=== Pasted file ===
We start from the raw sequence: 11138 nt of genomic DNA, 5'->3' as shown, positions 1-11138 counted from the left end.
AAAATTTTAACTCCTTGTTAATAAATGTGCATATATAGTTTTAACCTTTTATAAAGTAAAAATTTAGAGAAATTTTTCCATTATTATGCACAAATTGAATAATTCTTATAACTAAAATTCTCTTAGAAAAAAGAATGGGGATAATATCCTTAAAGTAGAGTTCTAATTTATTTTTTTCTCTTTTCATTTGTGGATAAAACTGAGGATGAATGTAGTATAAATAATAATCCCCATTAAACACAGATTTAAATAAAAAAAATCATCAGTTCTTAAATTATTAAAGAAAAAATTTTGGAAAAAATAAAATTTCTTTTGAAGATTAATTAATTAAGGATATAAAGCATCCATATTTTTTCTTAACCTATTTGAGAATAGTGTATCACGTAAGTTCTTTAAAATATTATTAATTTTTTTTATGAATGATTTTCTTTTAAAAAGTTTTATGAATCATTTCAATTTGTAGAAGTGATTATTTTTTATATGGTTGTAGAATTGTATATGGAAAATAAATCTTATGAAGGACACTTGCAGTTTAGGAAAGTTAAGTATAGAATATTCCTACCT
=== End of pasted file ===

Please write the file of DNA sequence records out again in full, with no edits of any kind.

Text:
We start from the raw sequence: 11138 nt of genomic DNA, 5'->3' as shown, positions 1-11138 counted from the left end.
AAAATTTTAACTCCTTGTTAATAAATGTGCATATATAGTTTTAACCTTTTATAAAGTAAAAATTTAGAGAAATTTTTCCATTATTATGCACAAATTGAATAATTCTTATAACTAAAATTCTCTTAGAAAAAAGAATGGGGATAATATCCTTAAAGTAGAGTTCTAATTTATTTTTTTCTCTTTTCATTTGTGGATAAAACTGAGGATGAATGTAGTATAAATAATAATCCCCATTAAACACAGATTTAAATAAAAAAAATCATCAGTTCTTAAATTATTAAAGAAAAAATTTTGGAAAAAATAAAATTTCTTTTGAAGATTAATTAATTAAGGATATAAAGCATCCATATTTTTTCTTAACCTATTTGAGAATAGTGTATCACGTAAGTTCTTTAAAATATTATTAATTTTTTTTATGAATGATTTTCTTTTAAAAAGTTTTATGAATCATTTCAATTTGTAGAAGTGATTATTTTTTATATGGTTGTAGAATTGTATATGGAAAATAAATCTTATGAAGGACACTTGCAGTTTAGGAAAGTTAAGTATAGAATATTCCTACCT